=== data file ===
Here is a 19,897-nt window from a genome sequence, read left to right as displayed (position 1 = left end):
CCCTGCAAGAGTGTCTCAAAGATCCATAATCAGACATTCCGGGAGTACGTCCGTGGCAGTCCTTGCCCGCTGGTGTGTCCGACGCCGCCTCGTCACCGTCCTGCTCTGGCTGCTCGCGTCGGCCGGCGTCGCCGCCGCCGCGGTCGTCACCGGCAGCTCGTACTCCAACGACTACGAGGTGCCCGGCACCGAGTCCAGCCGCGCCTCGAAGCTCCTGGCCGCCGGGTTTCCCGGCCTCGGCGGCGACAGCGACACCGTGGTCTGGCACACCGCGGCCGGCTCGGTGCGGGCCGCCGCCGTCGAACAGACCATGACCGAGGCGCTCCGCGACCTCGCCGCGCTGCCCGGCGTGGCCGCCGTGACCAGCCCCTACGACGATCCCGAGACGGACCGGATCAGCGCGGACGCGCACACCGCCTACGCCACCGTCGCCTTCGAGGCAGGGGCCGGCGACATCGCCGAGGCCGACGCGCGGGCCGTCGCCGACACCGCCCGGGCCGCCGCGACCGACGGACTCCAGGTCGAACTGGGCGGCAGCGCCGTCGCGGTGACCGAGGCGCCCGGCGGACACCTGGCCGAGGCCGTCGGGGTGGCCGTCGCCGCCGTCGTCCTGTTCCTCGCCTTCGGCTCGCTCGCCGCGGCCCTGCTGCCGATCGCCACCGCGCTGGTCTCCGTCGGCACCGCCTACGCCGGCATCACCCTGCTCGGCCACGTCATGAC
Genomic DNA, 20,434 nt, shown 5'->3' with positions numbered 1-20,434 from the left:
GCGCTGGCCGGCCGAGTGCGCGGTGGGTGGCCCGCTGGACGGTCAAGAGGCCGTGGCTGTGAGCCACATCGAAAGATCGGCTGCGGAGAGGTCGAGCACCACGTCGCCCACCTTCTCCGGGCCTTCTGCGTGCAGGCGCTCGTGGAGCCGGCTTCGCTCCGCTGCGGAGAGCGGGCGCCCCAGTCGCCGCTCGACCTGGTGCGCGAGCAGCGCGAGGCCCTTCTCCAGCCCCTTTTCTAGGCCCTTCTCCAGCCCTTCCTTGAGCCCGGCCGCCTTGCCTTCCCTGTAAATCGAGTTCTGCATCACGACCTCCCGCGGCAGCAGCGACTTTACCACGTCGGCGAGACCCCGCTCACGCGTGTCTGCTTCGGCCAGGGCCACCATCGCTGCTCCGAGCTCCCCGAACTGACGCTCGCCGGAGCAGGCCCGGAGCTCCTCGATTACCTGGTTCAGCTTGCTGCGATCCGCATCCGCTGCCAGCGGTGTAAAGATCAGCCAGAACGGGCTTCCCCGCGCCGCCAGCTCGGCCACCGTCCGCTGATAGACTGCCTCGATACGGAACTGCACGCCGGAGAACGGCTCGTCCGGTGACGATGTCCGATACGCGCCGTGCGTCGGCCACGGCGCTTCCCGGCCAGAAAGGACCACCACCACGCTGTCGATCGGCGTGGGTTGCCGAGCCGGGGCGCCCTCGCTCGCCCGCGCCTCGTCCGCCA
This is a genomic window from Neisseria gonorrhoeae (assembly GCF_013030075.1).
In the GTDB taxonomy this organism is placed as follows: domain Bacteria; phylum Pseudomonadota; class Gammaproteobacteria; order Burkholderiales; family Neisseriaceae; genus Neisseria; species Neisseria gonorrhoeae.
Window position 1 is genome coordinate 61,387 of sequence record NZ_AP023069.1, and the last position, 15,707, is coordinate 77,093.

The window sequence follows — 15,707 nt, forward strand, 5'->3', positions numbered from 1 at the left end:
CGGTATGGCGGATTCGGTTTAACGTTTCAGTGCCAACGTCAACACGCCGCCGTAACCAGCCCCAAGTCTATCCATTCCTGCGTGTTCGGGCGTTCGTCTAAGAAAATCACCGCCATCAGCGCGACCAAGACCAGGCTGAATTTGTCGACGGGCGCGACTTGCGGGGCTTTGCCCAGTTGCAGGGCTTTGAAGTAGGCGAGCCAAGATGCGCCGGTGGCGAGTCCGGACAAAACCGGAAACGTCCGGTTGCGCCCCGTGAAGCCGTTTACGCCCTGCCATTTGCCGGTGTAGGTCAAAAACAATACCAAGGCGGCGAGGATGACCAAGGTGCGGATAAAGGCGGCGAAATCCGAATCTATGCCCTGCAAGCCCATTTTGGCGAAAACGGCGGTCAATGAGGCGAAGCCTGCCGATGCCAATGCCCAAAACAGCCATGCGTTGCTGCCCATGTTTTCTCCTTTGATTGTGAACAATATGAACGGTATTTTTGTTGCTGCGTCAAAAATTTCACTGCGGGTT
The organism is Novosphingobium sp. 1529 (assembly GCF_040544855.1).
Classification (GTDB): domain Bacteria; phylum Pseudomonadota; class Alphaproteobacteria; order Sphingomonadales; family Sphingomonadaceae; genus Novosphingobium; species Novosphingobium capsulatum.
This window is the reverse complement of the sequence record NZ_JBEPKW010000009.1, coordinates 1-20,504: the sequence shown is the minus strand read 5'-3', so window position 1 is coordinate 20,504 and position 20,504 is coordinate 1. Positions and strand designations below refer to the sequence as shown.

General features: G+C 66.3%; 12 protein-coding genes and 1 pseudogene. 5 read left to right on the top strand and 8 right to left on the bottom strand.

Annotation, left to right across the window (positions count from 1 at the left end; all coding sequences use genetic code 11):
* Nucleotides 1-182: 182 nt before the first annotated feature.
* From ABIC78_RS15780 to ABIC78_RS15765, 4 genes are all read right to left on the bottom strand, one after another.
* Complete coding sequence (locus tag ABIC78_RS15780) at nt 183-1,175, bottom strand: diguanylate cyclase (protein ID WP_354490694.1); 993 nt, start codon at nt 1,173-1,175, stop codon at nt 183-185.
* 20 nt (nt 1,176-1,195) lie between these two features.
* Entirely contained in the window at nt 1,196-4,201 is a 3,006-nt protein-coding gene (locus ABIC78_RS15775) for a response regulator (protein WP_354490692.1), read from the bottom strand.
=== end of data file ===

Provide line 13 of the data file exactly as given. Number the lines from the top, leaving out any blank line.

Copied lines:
General features: G+C 66.3%; 12 protein-coding genes and 1 pseudogene. 5 read left to right on the top strand and 8 right to left on the bottom strand.